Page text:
Common Myths About the Contraceptive Pill and Birth Control

the pill

 

For a lot of women, myself included, the contraceptive pill is the preferred contraception of choice. However, as long as the pill has been around and regardless of how popular it may be, there are still a number of misconceptions about it. Of course, there have always been misconceptions and myths regarding other forms of birth control as well, and I am going to target a few of those and clear them up for you in this post, but it’s the contraceptive pill that tends to have the most myths surrounding it.

 

The Pill Can Only be Used as a Contraceptive

 

While the pill is primarily used as a birth control measure, there are a number of other uses for it. Its effect on the body is a hormonal one, it changes the way the body produces and uses hormones, which can have a number of different side effects. The most common use outside of birth control is to regulate periods – women can enjoy more regular and less painful periods. As well as regulating periods, the pill can also be used to protect against osteoporosis, acne, ectopic pregnancies, menstrual migraines and more.

 

The Pill Affects Fertility

 

When you think about it, it would seem to make sense that using a pill that prevents pregnancy would cause your body to adapt in such a way that it would be used to not being pregnant. Once you are off the pill, it would seem logical that it would be harder to become pregnant.

 

However, that’s simply not true. You can become pregnant as soon as you stop taking the pill, and it has no effect on your long-term fertility. However, some women may not be able to become pregnant right away, and their body may need a few weeks or months to adjust and for the hormones to return to normal. Their long-term fertility will not be hindered, though. Many women stop taking the pill around 30, which is when fertility naturally wanes, and they may confuse the pill’s effects with a natural loss of fertility. However, they aren’t as fertile due to their age – the older you get the less fertile you tend to become.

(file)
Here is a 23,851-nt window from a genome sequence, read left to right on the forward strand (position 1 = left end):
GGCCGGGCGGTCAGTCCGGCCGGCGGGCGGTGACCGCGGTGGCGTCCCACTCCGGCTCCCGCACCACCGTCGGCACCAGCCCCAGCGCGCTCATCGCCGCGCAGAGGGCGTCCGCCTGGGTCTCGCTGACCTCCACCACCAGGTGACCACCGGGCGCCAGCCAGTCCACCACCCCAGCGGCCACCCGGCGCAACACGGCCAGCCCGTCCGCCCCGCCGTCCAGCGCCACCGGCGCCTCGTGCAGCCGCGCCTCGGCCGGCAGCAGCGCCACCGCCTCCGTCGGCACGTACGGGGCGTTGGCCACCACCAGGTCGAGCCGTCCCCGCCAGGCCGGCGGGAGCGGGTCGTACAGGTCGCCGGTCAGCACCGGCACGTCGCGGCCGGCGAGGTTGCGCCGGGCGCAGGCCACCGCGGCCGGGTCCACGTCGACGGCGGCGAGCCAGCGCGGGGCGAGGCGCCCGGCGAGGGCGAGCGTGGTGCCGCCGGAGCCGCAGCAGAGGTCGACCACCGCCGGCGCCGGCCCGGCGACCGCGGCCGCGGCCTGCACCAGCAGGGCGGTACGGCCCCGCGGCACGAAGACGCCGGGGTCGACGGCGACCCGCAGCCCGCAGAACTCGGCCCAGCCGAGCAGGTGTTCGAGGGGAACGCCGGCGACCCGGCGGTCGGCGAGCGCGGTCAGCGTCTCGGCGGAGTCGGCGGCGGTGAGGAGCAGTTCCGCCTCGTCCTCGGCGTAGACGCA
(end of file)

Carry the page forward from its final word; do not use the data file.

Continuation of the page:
There Are Lots of Effective Ways to Prevent Conception

 

Unfortunately, there is only one sure way to make certain that you don’t become pregnant, and that is abstinence. Even the pill isn’t 100% free from risk. You can still become pregnant while taking the pill – usually, this is due to user error and not the medication itself. You should understand the risk of becoming pregnant, even when using the pill and certainly when using any other contraceptive method.

 

You may have heard about other methods that can work to prevent a pregnancy, such as the withdrawal method, natural herbs or other medications. While some of these can have some effect, they are nowhere near as effective as an actual contraceptive pill.

 

The Pill Can Cause Birth Defects

 

You are actually safer taking the pill than not in regards to birth defects. If you become pregnant on the pill, there is less of a chance that there will be birth defects than if you were not taking the pill at all. Because the pill regulates your hormones so well, it prevents many of the problems that can lead to birth defects. The pill has been extensively researched and has been shown to be incredibly safe to use, so you can rest easy about its effects, should you accidentally get pregnant while taking it.

 

There you have it, many of the most common myths surrounding the contraceptive pill debunked.

Beth Mahoney

Hi! I'm Beth Mahoney, a beauty and lifestyle blogger from Honiton in Devon.

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